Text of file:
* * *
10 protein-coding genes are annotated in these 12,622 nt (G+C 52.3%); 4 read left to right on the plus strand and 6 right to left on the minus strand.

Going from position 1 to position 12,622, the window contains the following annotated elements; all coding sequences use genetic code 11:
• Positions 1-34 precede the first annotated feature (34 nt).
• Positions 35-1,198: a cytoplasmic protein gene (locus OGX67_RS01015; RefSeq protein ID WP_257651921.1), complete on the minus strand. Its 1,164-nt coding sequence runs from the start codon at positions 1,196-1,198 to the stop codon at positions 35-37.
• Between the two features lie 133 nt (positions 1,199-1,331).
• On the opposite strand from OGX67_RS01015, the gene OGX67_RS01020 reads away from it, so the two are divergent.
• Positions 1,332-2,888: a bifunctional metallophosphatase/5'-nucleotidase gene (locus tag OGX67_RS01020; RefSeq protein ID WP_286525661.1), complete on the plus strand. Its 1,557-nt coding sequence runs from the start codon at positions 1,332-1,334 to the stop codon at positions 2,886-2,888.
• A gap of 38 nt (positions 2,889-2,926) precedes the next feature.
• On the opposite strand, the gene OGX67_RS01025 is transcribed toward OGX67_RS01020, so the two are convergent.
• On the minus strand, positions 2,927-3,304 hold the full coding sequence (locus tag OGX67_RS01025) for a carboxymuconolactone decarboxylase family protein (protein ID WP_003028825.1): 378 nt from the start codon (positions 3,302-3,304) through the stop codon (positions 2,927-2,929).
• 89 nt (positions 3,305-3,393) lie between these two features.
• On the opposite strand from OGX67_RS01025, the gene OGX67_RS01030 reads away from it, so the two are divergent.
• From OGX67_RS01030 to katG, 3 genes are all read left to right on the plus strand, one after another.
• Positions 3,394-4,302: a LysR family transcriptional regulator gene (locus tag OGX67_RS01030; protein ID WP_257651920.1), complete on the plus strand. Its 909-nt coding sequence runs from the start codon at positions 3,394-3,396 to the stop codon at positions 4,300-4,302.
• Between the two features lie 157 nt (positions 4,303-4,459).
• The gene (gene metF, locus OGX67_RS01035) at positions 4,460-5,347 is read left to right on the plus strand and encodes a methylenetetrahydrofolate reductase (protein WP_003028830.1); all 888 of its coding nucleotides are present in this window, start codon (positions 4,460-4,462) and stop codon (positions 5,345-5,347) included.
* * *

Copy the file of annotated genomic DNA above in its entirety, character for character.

10 protein-coding genes are annotated in these 12,622 nt (G+C 52.3%); 4 read left to right on the plus strand and 6 right to left on the minus strand.

Going from position 1 to position 12,622, the window contains the following annotated elements; all coding sequences use genetic code 11:
• Positions 1-34 precede the first annotated feature (34 nt).
• Positions 35-1,198: a cytoplasmic protein gene (locus OGX67_RS01015; RefSeq protein ID WP_257651921.1), complete on the minus strand. Its 1,164-nt coding sequence runs from the start codon at positions 1,196-1,198 to the stop codon at positions 35-37.
• Between the two features lie 133 nt (positions 1,199-1,331).
• On the opposite strand from OGX67_RS01015, the gene OGX67_RS01020 reads away from it, so the two are divergent.
• Positions 1,332-2,888: a bifunctional metallophosphatase/5'-nucleotidase gene (locus tag OGX67_RS01020; RefSeq protein ID WP_286525661.1), complete on the plus strand. Its 1,557-nt coding sequence runs from the start codon at positions 1,332-1,334 to the stop codon at positions 2,886-2,888.
• A gap of 38 nt (positions 2,889-2,926) precedes the next feature.
• On the opposite strand, the gene OGX67_RS01025 is transcribed toward OGX67_RS01020, so the two are convergent.
• On the minus strand, positions 2,927-3,304 hold the full coding sequence (locus tag OGX67_RS01025) for a carboxymuconolactone decarboxylase family protein (protein ID WP_003028825.1): 378 nt from the start codon (positions 3,302-3,304) through the stop codon (positions 2,927-2,929).
• 89 nt (positions 3,305-3,393) lie between these two features.
• On the opposite strand from OGX67_RS01025, the gene OGX67_RS01030 reads away from it, so the two are divergent.
• From OGX67_RS01030 to katG, 3 genes are all read left to right on the plus strand, one after another.
• Positions 3,394-4,302: a LysR family transcriptional regulator gene (locus tag OGX67_RS01030; protein ID WP_257651920.1), complete on the plus strand. Its 909-nt coding sequence runs from the start codon at positions 3,394-3,396 to the stop codon at positions 4,300-4,302.
• Between the two features lie 157 nt (positions 4,303-4,459).
• The gene (gene metF, locus OGX67_RS01035) at positions 4,460-5,347 is read left to right on the plus strand and encodes a methylenetetrahydrofolate reductase (protein WP_003028830.1); all 888 of its coding nucleotides are present in this window, start codon (positions 4,460-4,462) and stop codon (positions 5,345-5,347) included.